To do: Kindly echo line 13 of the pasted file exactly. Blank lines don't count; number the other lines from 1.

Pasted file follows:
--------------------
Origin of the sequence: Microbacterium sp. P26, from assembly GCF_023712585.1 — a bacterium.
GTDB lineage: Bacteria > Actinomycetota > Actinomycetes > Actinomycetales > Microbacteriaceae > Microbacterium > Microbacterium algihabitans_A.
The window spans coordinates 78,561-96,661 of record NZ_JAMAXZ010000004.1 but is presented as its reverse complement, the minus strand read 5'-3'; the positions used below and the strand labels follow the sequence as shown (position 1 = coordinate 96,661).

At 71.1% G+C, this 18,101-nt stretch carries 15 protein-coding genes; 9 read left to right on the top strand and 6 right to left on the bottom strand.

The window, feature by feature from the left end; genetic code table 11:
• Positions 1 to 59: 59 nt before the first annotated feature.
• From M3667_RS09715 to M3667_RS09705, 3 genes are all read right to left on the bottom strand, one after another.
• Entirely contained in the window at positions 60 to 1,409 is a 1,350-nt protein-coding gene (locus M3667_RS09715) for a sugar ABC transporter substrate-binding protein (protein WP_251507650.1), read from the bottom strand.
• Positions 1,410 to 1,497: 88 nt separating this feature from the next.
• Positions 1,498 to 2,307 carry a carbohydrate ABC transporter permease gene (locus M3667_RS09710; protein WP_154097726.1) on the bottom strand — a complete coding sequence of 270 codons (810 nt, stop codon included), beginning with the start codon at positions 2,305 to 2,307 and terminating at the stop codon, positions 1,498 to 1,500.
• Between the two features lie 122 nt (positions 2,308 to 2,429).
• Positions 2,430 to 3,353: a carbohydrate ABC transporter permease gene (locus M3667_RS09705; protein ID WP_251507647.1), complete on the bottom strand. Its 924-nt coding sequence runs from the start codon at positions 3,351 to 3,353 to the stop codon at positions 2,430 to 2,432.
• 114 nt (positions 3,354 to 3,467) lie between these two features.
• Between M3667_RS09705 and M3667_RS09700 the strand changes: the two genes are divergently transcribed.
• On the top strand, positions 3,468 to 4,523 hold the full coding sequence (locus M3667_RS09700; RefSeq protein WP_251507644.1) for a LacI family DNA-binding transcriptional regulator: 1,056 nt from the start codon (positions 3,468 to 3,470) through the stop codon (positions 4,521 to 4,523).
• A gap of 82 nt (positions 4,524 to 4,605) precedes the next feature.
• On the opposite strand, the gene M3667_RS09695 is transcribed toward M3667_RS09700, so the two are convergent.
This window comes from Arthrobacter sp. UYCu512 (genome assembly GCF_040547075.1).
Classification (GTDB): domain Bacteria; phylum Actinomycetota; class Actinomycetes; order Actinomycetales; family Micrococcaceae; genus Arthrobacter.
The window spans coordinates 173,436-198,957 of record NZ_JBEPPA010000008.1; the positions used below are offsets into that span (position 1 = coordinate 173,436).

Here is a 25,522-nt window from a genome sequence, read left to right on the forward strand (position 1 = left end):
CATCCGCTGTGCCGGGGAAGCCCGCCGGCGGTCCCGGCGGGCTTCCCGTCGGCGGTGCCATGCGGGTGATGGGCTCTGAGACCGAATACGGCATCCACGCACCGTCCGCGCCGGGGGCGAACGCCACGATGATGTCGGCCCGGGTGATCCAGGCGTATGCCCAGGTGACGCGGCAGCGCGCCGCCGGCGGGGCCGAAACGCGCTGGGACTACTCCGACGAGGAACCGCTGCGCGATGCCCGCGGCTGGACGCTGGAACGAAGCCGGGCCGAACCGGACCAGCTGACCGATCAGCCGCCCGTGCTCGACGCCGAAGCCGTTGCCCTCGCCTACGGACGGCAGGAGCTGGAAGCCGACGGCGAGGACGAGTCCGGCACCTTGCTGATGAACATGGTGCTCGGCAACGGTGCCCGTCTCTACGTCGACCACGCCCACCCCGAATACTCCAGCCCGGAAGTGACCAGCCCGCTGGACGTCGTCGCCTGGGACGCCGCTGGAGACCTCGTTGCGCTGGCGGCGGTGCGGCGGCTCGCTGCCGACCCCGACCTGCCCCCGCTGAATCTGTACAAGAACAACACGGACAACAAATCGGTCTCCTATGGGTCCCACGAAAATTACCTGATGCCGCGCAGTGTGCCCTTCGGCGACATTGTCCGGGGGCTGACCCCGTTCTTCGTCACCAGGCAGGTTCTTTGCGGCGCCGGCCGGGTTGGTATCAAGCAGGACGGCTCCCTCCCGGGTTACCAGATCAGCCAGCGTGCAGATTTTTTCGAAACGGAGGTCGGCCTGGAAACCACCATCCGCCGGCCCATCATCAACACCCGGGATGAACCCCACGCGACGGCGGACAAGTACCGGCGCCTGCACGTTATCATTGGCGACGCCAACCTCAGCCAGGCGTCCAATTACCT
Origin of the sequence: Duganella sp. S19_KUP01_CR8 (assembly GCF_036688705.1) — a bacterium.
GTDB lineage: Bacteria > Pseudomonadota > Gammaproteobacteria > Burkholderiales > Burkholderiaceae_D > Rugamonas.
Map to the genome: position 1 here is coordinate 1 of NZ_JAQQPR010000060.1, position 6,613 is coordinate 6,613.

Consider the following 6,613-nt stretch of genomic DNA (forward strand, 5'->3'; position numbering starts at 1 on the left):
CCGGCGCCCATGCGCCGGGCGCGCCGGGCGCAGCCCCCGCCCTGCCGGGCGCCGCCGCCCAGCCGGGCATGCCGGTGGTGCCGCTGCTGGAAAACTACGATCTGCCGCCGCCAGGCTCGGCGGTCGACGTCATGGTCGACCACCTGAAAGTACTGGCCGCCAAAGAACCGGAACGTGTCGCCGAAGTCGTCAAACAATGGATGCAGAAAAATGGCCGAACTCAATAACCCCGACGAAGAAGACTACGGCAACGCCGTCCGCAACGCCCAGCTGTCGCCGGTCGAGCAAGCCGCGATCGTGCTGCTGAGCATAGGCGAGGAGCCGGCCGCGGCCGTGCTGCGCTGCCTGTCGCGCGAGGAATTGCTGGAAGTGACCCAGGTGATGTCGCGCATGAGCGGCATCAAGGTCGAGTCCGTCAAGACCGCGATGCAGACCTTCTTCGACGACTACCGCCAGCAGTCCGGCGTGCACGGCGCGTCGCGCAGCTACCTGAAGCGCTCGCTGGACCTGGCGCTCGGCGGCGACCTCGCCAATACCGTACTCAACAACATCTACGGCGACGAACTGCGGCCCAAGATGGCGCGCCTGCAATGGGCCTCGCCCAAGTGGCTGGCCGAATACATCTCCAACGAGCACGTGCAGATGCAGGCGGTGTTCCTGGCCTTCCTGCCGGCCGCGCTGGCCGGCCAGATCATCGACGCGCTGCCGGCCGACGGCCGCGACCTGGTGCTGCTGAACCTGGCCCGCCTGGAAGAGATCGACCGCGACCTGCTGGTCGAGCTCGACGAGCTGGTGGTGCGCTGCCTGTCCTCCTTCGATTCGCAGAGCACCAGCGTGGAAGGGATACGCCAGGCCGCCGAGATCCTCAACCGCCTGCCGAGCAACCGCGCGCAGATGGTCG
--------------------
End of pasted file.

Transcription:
• 114 nt (positions 3,354 to 3,467) lie between these two features.